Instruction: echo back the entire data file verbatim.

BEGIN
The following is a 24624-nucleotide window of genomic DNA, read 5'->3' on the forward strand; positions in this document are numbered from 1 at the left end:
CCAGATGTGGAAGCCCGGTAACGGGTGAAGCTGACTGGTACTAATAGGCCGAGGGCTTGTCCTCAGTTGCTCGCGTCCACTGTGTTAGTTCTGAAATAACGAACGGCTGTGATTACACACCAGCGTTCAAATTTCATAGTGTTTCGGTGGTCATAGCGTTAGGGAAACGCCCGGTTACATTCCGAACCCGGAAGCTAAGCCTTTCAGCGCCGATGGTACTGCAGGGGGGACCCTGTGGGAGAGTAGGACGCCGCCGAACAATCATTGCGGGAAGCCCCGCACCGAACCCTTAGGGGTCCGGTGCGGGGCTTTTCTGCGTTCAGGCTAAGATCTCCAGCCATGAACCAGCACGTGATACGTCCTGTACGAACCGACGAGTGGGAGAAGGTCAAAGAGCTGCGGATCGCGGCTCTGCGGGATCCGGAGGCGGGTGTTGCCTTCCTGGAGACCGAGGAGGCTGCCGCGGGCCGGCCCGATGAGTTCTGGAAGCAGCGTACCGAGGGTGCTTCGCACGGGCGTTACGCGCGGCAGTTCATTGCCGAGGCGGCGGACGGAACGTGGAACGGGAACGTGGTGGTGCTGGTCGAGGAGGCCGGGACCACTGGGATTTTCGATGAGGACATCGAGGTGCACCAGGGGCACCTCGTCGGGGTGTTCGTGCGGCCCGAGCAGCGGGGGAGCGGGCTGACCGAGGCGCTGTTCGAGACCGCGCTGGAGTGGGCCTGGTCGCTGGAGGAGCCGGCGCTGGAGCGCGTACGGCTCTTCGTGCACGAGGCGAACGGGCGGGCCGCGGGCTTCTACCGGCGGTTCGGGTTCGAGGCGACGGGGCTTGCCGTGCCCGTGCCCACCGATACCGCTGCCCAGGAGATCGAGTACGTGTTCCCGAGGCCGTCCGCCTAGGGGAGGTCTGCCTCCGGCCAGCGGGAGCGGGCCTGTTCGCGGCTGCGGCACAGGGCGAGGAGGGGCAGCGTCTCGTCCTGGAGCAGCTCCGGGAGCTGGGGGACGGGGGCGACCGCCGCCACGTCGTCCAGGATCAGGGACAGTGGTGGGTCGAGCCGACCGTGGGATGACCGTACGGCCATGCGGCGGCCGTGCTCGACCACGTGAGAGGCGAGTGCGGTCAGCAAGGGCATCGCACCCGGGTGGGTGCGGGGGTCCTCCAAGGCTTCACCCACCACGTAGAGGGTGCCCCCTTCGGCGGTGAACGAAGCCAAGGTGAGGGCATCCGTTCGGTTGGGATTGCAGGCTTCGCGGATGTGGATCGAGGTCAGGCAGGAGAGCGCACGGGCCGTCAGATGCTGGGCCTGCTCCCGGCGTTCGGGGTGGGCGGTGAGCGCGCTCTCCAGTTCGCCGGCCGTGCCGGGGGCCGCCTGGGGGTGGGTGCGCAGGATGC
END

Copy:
The following is a 24624-nucleotide window of genomic DNA, read 5'->3' on the forward strand; positions in this document are numbered from 1 at the left end:
CCAGATGTGGAAGCCCGGTAACGGGTGAAGCTGACTGGTACTAATAGGCCGAGGGCTTGTCCTCAGTTGCTCGCGTCCACTGTGTTAGTTCTGAAATAACGAACGGCTGTGATTACACACCAGCGTTCAAATTTCATAGTGTTTCGGTGGTCATAGCGTTAGGGAAACGCCCGGTTACATTCCGAACCCGGAAGCTAAGCCTTTCAGCGCCGATGGTACTGCAGGGGGGACCCTGTGGGAGAGTAGGACGCCGCCGAACAATCATTGCGGGAAGCCCCGCACCGAACCCTTAGGGGTCCGGTGCGGGGCTTTTCTGCGTTCAGGCTAAGATCTCCAGCCATGAACCAGCACGTGATACGTCCTGTACGAACCGACGAGTGGGAGAAGGTCAAAGAGCTGCGGATCGCGGCTCTGCGGGATCCGGAGGCGGGTGTTGCCTTCCTGGAGACCGAGGAGGCTGCCGCGGGCCGGCCCGATGAGTTCTGGAAGCAGCGTACCGAGGGTGCTTCGCACGGGCGTTACGCGCGGCAGTTCATTGCCGAGGCGGCGGACGGAACGTGGAACGGGAACGTGGTGGTGCTGGTCGAGGAGGCCGGGACCACTGGGATTTTCGATGAGGACATCGAGGTGCACCAGGGGCACCTCGTCGGGGTGTTCGTGCGGCCCGAGCAGCGGGGGAGCGGGCTGACCGAGGCGCTGTTCGAGACCGCGCTGGAGTGGGCCTGGTCGCTGGAGGAGCCGGCGCTGGAGCGCGTACGGCTCTTCGTGCACGAGGCGAACGGGCGGGCCGCGGGCTTCTACCGGCGGTTCGGGTTCGAGGCGACGGGGCTTGCCGTGCCCGTGCCCACCGATACCGCTGCCCAGGAGATCGAGTACGTGTTCCCGAGGCCGTCCGCCTAGGGGAGGTCTGCCTCCGGCCAGCGGGAGCGGGCCTGTTCGCGGCTGCGGCACAGGGCGAGGAGGGGCAGCGTCTCGTCCTGGAGCAGCTCCGGGAGCTGGGGGACGGGGGCGACCGCCGCCACGTCGTCCAGGATCAGGGACAGTGGTGGGTCGAGCCGACCGTGGGATGACCGTACGGCCATGCGGCGGCCGTGCTCGACCACGTGAGAGGCGAGTGCGGTCAGCAAGGGCATCGCACCCGGGTGGGTGCGGGGGTCCTCCAAGGCTTCACCCACCACGTAGAGGGTGCCCCCTTCGGCGGTGAACGAAGCCAAGGTGAGGGCATCCGTTCGGTTGGGATTGCAGGCTTCGCGGATGTGGATCGAGGTCAGGCAGGAGAGCGCACGGGCCGTCAGATGCTGGGCCTGCTCCCGGCGTTCGGGGTGGGCGGTGAGCGCGCTCTCCAGTTCGCCGGCCGTGCCGGGGGCCGCCTGGGGGTGGGTGCGCAGGATGC